Thursday, July 1, 2010

The Art of the Kill

How do you kill a man?

No, how do you kill a near perfect man. A stand-up individual, whom everyone enjoys not because he is good at being social, but because he embodies good-ness. He's a shining beacon, a city on a hill. The lighthouse. So, respecting the forces of poetry and justice, how does this man need to die.

It has to be sudden. Unexpected. Goodness can't suffer. If goodness were to suffer, someone, somewhere, with just enough virtue in their sin-ridden heart would try to relieve that suffering and take his place. Someone would stop it. So it has to be quick and unforeseen.

Should it be a murder? Do you really allow one individual, one person to single handedly wipe righteousness from Earth? Despite the best attempts of the most evil men, no one person can carry that load. So a typical, not-so-uniquely-unrighteous could never kill virtue.

Besides, can mankind ultimately be responsible for destroying Good?

So then it has to be natural, something out of man's hands. Something, beyond human control. Beyond... human... natural. ? If it is nature that controls the destiny of goodness, who is controlling the natural? Ah. The supernatural.

No. God would not kill virtue.

An accident, then. Fortune can disrupt and de-rail any measure of integrity! Sometimes the breaks just don't go your way. But do you really want to cop-out? No one to blame but Fortune, no-one but bad luck? 

Isn't that just saying that Fate had it in for Virtue? Isn't that the same as saying nature...or God... would destroy goodness.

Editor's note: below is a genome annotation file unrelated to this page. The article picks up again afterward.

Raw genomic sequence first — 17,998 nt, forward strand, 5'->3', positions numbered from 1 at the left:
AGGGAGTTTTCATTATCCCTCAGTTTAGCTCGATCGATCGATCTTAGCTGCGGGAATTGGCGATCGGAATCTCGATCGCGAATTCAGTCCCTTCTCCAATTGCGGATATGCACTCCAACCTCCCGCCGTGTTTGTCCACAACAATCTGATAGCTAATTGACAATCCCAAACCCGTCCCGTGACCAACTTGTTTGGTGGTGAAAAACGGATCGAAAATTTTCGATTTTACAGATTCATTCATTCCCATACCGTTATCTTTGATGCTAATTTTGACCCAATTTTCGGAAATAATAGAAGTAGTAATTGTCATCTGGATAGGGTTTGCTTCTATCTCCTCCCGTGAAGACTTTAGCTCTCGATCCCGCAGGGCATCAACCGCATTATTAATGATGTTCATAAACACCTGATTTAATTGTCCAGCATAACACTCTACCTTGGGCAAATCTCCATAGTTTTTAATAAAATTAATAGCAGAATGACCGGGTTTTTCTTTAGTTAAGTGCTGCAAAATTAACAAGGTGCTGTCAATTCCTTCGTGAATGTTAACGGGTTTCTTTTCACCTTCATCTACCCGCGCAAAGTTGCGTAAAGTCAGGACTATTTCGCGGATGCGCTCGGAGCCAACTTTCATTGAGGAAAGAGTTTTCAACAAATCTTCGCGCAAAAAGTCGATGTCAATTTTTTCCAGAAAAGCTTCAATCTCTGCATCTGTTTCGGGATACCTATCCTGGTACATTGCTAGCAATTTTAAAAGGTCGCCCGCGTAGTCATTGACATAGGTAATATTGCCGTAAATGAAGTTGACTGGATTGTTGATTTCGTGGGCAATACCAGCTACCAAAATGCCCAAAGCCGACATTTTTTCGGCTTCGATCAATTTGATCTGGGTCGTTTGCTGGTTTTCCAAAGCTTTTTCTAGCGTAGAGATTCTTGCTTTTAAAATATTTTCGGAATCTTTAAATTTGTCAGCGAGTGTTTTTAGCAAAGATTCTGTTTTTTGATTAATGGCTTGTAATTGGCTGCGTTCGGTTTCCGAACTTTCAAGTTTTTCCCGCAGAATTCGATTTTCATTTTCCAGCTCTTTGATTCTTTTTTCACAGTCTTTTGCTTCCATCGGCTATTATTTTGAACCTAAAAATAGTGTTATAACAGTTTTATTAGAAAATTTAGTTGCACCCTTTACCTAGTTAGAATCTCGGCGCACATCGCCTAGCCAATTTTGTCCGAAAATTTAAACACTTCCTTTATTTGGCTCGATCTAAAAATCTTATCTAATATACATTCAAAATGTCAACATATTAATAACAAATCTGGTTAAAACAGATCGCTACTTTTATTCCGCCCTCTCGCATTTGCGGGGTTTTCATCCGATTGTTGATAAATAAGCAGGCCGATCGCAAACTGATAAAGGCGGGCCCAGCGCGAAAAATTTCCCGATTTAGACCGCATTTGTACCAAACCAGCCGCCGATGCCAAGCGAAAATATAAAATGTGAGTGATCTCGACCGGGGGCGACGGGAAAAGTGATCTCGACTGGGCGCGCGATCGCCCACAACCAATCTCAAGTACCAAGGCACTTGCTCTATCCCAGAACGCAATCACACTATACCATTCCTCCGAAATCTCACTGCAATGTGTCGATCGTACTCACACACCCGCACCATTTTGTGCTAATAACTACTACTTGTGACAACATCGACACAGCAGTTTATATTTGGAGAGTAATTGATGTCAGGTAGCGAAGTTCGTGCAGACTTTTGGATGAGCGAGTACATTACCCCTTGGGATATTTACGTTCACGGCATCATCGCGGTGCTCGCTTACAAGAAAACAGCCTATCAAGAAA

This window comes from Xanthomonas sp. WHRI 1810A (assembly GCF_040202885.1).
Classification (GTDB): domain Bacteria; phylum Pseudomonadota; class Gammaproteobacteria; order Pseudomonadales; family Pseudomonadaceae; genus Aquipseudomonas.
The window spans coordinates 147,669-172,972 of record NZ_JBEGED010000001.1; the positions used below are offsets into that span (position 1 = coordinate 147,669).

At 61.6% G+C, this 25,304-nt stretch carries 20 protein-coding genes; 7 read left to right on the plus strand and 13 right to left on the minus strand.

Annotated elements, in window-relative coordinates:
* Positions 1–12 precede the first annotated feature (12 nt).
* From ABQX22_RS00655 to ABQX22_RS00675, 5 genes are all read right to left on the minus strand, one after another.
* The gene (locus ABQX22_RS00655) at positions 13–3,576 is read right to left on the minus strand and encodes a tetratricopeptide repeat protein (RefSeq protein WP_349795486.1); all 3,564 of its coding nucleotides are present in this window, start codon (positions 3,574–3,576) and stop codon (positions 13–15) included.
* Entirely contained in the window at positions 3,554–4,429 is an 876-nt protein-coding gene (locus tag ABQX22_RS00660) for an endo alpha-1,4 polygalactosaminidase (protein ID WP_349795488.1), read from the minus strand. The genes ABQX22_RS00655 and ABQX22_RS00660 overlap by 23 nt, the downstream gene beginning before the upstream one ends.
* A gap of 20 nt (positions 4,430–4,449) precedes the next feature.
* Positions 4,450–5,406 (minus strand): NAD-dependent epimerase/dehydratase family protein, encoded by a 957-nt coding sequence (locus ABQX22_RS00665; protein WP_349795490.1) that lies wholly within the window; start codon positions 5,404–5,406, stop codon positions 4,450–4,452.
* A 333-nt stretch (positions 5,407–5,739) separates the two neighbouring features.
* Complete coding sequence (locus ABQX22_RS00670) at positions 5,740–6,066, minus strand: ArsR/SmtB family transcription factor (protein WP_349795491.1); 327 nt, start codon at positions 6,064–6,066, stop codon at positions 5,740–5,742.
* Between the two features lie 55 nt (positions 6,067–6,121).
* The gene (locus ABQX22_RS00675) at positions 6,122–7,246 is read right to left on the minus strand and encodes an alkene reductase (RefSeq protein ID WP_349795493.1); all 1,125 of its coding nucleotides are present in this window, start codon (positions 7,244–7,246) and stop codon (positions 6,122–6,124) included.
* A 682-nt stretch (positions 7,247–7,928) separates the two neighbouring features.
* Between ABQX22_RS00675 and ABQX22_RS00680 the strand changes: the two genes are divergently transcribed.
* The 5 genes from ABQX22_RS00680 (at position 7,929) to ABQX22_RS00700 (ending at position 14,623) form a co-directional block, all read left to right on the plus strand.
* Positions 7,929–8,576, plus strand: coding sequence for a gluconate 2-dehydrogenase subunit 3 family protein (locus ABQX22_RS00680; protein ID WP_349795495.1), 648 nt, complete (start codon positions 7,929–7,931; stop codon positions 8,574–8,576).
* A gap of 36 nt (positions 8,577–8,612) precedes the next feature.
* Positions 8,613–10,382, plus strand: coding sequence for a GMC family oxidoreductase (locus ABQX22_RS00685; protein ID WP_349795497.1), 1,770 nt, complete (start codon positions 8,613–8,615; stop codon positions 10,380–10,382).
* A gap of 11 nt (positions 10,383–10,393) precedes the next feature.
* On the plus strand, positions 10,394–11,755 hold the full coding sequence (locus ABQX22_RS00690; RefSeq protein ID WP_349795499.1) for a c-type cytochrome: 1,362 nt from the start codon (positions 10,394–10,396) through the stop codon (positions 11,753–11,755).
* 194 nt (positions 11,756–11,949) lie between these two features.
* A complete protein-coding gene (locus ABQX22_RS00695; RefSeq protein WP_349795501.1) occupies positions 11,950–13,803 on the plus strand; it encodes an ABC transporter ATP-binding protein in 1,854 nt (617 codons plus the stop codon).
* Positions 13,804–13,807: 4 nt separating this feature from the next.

No. It has to be human. We plucked the fruit. We're all Sons of Cain.

That's it! 

We're all Sons of Cain! For all have fallen short...We're all responsible.

We killed Virtue.

1 comment:

  1. Yes. YES.

    By our own negligence! We believe that virtue is "all well and good," but forget its value when we are so easily distracted by the carnival of the world with all its side-shows and attractions and confectionery...the superficial and artificial that please us so.

    But the pleasure goes without consequence for only so long. Someday it is taken into excess. Our sins consume us. First our minds. Then our bodies. Then our hearts. Then our souls. And so virtue dies from neglect. Virtue is left unprotected, undervalued, and alone. How can it defend itself when it alone is the defender for everyone else?

    "But how!? We didn't see it coming! We didn't intend to take virtue and our dependence on it for granted! How could this have happened??"
    That's the whole problem of neglect. We "get caught up in life" and swept away by the rushing water.

    Purity can only hold out so long. It cannot quietly compete with the over-amplified temptations that advertise themselves as sufficient substitutes.

    When God is forgotten by the guardians, how can virtue stand on its own?